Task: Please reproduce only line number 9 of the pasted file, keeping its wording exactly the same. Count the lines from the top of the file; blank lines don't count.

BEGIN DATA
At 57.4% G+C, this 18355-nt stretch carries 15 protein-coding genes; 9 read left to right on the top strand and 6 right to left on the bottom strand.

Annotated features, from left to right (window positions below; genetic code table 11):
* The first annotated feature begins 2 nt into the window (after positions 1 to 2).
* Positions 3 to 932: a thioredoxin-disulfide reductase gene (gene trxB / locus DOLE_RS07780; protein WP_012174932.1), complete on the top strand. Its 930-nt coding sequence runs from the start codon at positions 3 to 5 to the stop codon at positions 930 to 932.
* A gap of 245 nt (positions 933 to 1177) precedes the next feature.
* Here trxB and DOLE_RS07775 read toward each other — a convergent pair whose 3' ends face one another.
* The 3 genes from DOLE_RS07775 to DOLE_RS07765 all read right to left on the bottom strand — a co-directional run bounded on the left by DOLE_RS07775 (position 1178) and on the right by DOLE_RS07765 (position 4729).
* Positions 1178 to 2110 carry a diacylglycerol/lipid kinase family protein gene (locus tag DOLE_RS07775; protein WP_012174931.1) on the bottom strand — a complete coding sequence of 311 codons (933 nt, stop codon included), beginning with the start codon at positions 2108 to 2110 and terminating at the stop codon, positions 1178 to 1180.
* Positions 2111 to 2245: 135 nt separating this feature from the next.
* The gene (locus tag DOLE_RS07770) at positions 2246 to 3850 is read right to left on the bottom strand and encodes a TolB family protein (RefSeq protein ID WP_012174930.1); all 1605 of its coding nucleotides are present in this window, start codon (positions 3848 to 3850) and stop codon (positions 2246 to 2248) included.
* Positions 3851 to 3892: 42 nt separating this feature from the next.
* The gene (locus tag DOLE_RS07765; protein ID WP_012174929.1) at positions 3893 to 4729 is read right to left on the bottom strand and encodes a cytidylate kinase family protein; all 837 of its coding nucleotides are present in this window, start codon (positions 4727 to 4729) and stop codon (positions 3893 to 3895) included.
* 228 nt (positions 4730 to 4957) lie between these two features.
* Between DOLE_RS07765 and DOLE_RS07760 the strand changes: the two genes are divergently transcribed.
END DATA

* Positions 2111 to 2245: 135 nt separating this feature from the next.